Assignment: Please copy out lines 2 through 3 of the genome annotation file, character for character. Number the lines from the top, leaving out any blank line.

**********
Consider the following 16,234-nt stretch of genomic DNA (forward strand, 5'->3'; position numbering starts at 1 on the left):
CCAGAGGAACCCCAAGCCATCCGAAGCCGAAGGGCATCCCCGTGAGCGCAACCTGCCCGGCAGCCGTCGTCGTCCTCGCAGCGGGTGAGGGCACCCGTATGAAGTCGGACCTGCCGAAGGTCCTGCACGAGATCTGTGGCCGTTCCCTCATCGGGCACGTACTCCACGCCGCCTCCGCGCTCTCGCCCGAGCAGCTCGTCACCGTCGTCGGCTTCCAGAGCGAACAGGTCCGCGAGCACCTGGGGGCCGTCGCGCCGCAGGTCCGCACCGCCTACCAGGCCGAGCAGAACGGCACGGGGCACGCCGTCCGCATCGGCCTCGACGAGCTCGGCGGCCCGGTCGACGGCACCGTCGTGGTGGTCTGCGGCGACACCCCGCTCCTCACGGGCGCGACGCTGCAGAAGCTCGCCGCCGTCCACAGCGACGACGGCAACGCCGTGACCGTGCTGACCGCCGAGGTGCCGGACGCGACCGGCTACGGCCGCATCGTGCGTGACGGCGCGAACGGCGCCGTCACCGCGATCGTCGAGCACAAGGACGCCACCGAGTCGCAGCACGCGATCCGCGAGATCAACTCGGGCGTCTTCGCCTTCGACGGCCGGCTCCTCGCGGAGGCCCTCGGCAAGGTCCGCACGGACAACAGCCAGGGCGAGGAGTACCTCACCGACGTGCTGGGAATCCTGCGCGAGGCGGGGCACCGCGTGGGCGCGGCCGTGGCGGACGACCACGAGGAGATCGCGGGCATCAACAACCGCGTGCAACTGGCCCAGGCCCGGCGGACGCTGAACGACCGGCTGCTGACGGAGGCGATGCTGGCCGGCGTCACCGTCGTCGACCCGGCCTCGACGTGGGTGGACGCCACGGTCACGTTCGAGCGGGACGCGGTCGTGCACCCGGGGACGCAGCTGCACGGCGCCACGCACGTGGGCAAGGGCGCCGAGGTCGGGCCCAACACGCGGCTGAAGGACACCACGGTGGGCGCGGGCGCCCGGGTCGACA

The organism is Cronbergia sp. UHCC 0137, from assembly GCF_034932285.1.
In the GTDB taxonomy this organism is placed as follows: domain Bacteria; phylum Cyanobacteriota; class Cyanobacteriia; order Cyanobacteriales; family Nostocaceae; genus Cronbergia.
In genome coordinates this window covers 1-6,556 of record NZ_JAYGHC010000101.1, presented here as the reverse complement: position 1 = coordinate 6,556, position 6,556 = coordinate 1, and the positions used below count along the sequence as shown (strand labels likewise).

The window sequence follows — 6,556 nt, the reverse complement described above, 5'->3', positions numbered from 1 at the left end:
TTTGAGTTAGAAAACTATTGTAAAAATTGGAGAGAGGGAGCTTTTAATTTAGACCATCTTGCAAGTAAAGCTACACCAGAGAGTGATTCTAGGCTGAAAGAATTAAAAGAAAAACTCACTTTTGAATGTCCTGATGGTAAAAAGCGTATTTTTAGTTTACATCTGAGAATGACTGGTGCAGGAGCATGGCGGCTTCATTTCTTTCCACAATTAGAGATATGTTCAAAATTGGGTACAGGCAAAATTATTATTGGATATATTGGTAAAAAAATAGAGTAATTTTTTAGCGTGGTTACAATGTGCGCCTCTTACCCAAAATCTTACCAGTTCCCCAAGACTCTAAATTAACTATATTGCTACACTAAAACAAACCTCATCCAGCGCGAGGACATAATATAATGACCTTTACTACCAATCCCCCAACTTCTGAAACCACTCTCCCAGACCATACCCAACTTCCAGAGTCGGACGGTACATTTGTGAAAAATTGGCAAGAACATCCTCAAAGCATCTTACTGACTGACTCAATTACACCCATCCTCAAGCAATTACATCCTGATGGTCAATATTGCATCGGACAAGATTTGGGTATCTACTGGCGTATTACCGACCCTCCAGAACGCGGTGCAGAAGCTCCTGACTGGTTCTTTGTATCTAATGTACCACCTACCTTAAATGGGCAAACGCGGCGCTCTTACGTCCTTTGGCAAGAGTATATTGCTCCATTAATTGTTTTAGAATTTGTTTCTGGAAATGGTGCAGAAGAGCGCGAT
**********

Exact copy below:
CCAGAGGAACCCCAAGCCATCCGAAGCCGAAGGGCATCCCCGTGAGCGCAACCTGCCCGGCAGCCGTCGTCGTCCTCGCAGCGGGTGAGGGCACCCGTATGAAGTCGGACCTGCCGAAGGTCCTGCACGAGATCTGTGGCCGTTCCCTCATCGGGCACGTACTCCACGCCGCCTCCGCGCTCTCGCCCGAGCAGCTCGTCACCGTCGTCGGCTTCCAGAGCGAACAGGTCCGCGAGCACCTGGGGGCCGTCGCGCCGCAGGTCCGCACCGCCTACCAGGCCGAGCAGAACGGCACGGGGCACGCCGTCCGCATCGGCCTCGACGAGCTCGGCGGCCCGGTCGACGGCACCGTCGTGGTGGTCTGCGGCGACACCCCGCTCCTCACGGGCGCGACGCTGCAGAAGCTCGCCGCCGTCCACAGCGACGACGGCAACGCCGTGACCGTGCTGACCGCCGAGGTGCCGGACGCGACCGGCTACGGCCGCATCGTGCGTGACGGCGCGAACGGCGCCGTCACCGCGATCGTCGAGCACAAGGACGCCACCGAGTCGCAGCACGCGATCCGCGAGATCAACTCGGGCGTCTTCGCCTTCGACGGCCGGCTCCTCGCGGAGGCCCTCGGCAAGGTCCGCACGGACAACAGCCAGGGCGAGGAGTACCTCACCGACGTGCTGGGAATCCTGCGCGAGGCGGGGCACCGCGTGGGCGCGGCCGTGGCGGACGACCACGAGGAGATCGCGGGCATCAACAACCGCGTGCAACTGGCCCAGGCCCGGCGGACGCTGAACGACCGGCTGCTGACGGAGGCGATGCTGGCCGGCGTCACCGTCGTCGACCCGGCCTCGACGTGGGTGGACGCCACGGTCACGTTCGAGCGGGACGCGGTCGTGCACCCGGGGACGCAGCTGCACGGCGCCACGCACGTGGGCAAGGGCGCCGAGGTCGGGCCCAACACGCGGCTGAAGGACACCACGGTGGGCGCGGGCGCCCGGGTCGACA

The organism is Cronbergia sp. UHCC 0137, from assembly GCF_034932285.1.